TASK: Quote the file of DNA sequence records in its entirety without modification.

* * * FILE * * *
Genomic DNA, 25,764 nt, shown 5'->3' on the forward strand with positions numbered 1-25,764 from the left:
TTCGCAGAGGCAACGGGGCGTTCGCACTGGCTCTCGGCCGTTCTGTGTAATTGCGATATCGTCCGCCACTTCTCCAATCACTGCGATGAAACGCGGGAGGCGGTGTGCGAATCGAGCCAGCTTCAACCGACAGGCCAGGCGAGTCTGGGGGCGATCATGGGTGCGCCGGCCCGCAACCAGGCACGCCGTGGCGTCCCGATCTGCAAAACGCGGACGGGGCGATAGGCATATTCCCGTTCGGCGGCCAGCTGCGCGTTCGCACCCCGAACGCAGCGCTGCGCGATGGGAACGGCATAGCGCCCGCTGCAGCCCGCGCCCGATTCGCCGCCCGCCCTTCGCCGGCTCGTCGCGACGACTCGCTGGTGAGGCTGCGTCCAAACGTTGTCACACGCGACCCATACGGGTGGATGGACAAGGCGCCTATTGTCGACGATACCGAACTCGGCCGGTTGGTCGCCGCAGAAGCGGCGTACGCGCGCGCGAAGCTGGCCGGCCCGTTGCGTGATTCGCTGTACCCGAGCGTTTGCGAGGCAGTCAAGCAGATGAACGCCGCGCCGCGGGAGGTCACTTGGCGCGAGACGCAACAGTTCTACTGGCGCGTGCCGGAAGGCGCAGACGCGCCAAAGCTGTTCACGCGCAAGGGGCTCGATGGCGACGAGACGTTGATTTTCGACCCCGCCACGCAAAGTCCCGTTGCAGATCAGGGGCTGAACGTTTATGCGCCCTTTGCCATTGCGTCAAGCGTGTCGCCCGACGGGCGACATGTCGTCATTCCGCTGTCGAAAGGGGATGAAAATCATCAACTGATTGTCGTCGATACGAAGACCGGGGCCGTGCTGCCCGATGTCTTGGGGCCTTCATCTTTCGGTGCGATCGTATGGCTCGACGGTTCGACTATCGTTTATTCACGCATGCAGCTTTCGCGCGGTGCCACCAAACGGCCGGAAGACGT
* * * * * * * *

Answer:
Genomic DNA, 25,764 nt, shown 5'->3' on the forward strand with positions numbered 1-25,764 from the left:
TTCGCAGAGGCAACGGGGCGTTCGCACTGGCTCTCGGCCGTTCTGTGTAATTGCGATATCGTCCGCCACTTCTCCAATCACTGCGATGAAACGCGGGAGGCGGTGTGCGAATCGAGCCAGCTTCAACCGACAGGCCAGGCGAGTCTGGGGGCGATCATGGGTGCGCCGGCCCGCAACCAGGCACGCCGTGGCGTCCCGATCTGCAAAACGCGGACGGGGCGATAGGCATATTCCCGTTCGGCGGCCAGCTGCGCGTTCGCACCCCGAACGCAGCGCTGCGCGATGGGAACGGCATAGCGCCCGCTGCAGCCCGCGCCCGATTCGCCGCCCGCCCTTCGCCGGCTCGTCGCGACGACTCGCTGGTGAGGCTGCGTCCAAACGTTGTCACACGCGACCCATACGGGTGGATGGACAAGGCGCCTATTGTCGACGATACCGAACTCGGCCGGTTGGTCGCCGCAGAAGCGGCGTACGCGCGCGCGAAGCTGGCCGGCCCGTTGCGTGATTCGCTGTACCCGAGCGTTTGCGAGGCAGTCAAGCAGATGAACGCCGCGCCGCGGGAGGTCACTTGGCGCGAGACGCAACAGTTCTACTGGCGCGTGCCGGAAGGCGCAGACGCGCCAAAGCTGTTCACGCGCAAGGGGCTCGATGGCGACGAGACGTTGATTTTCGACCCCGCCACGCAAAGTCCCGTTGCAGATCAGGGGCTGAACGTTTATGCGCCCTTTGCCATTGCGTCAAGCGTGTCGCCCGACGGGCGACATGTCGTCATTCCGCTGTCGAAAGGGGATGAAAATCATCAACTGATTGTCGTCGATACGAAGACCGGGGCCGTGCTGCCCGATGTCTTGGGGCCTTCATCTTTCGGTGCGATCGTATGGCTCGACGGTTCGACTATCGTTTATTCACGCATGCAGCTTTCGCGCGGTGCCACCAAACGGCCGGAAGACGT